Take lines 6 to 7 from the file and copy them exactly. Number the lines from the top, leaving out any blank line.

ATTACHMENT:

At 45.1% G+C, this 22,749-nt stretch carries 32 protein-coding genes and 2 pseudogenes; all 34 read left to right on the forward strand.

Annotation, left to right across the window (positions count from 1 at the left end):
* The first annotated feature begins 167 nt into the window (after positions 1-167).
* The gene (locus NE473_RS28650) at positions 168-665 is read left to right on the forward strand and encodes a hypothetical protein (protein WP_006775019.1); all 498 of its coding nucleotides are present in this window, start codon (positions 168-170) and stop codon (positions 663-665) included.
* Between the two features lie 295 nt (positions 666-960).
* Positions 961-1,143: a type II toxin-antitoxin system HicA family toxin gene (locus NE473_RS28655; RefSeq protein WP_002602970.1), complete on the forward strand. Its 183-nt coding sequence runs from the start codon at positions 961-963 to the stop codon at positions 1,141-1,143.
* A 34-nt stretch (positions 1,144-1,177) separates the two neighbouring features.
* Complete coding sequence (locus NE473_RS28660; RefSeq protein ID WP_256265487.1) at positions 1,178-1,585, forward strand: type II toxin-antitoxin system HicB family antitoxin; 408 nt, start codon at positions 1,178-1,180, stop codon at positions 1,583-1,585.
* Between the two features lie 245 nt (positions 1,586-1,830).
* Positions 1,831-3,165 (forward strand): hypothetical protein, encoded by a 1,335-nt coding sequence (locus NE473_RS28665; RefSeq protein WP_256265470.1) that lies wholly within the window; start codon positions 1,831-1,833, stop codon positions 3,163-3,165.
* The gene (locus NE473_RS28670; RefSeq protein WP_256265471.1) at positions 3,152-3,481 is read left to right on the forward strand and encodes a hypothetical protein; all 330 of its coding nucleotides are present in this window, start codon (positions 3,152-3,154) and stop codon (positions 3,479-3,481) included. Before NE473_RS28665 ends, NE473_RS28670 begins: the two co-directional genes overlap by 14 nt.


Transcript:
* Positions 961-1,143: a type II toxin-antitoxin system HicA family toxin gene (locus NE473_RS28655; RefSeq protein WP_002602970.1), complete on the forward strand. Its 183-nt coding sequence runs from the start codon at positions 961-963 to the stop codon at positions 1,141-1,143.
* A 34-nt stretch (positions 1,144-1,177) separates the two neighbouring features.